Shedding Some Light on Seasonal Affective Disorder

  • January 24, 2020
  • |Quartz
|
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Midwest winters are no joke. Temperatures plummet, snow accumulates everywhere and days are shorter. While others might shy away from such harsh conditions, we Midwesterners brave the cold months with a sense of pride. But, this doesn’t mean we’re immune to the effects of winter from a behavioral health standpoint.

Seasonal Affective Disorder (SAD) is a form of depression that generally sets in during fall and lasts throughout the winter primarily due to longer periods spent indoors and a lack of sunlight. While spring and summer often relieve the symptoms of SAD, we’re here to tell you there are ways to conquer SAD even in the midst of a Midwestern winter.

Identifying SAD

A common misconception is that SAD is its own disorder. It’s actually a version of depression closely tied to a season rather than other factors. Signs of SAD include –

  • Low energy
  • Feelings of hopelessness or worthlessness
  • Loss of interest
  • Carbohydrate cravings
  • Social withdrawal

Show SAD who’s boss

Now that we have a better understanding of SAD, it’s time to get down to business and learn how to get the better of SAD.

  • SAD lights. Typically, 20-60 minutes every morning in front of a white florescent light box does the trick and is much more effective than regular indoor lighting.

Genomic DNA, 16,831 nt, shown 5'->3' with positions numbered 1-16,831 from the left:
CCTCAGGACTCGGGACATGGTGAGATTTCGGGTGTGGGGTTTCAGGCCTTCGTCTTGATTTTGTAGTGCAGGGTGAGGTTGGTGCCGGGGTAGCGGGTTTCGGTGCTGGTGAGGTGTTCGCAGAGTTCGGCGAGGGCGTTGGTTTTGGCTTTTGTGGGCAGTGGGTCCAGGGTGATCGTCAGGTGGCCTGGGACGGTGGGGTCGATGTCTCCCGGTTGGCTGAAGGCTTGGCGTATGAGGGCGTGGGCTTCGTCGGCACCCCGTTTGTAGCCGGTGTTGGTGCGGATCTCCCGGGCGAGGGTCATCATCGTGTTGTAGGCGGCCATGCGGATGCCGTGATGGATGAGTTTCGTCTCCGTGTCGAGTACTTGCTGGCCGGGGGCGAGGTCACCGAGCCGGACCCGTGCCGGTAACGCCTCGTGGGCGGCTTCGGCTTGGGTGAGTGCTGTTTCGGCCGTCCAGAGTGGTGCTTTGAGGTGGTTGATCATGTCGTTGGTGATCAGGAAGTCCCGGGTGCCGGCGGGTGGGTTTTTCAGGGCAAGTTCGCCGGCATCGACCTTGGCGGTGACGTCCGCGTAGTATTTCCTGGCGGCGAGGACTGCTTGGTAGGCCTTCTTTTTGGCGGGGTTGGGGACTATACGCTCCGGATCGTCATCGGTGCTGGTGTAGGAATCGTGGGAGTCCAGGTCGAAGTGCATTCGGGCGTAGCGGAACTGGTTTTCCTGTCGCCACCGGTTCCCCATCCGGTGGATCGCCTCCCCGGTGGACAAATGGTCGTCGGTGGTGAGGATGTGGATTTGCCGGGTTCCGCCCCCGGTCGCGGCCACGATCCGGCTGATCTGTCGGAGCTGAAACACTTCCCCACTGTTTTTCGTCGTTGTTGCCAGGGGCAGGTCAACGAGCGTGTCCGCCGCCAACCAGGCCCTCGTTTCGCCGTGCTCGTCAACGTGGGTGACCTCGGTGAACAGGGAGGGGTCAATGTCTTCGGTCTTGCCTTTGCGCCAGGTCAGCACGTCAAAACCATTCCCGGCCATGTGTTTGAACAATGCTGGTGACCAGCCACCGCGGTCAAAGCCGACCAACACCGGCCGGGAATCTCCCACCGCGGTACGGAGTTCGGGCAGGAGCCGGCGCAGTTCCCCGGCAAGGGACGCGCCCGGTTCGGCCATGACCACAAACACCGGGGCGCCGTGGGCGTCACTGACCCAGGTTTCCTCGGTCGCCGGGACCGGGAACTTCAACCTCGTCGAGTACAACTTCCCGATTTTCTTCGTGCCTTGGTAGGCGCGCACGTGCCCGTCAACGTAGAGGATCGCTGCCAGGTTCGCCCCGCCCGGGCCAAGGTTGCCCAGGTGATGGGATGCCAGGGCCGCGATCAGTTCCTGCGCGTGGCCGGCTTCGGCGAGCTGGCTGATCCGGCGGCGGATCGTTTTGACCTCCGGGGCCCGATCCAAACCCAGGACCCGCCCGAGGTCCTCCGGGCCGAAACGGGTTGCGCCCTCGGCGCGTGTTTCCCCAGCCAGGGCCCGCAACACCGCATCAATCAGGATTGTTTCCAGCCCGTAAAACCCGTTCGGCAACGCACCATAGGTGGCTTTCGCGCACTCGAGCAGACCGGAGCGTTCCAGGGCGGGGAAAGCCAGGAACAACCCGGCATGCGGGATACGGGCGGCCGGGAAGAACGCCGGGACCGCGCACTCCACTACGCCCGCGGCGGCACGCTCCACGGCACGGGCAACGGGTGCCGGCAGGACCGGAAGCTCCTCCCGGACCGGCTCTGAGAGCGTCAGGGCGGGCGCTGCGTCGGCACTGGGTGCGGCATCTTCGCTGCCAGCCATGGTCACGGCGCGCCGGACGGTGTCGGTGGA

• Quartz Behavioral Health. Sometimes we need support to help us get back on track, and Quartz is here to help. Visit QuartzBenefits.com/healthmanagement for more information on our Behavioral Health department.
  • Plan a fun indoor activity. Create slime from scratch. Bake some goodies. Have a dance party. Build a pillow fort. The list goes on, but changing up your routine could bring some joy to being indoors during the winter.
  • Exercise indoors with MobileBack. Our app-based program helps you strengthen you back. With 85 percent of users recommending MobileBack to friends, why wouldn’t you check it out. Visit QuartzBenefits.com/mobileback for more information. You can even track your workout s with Quartz well to earn points.
Source: National Institute of Mental Health, “Seasonal Affective Disorder.” Accessed at nimh.mih.gov on November 11, 2019. 

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Starting in 2020 we have lots of things to get excited about when it comes to Quartz Well –

  • Earn 1 point per day for self-reporting exercises
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  • Take the Health Risk Assessment to find where you’re at in your wellness journey
  • Participate in wellness workshops to earn even more point than before
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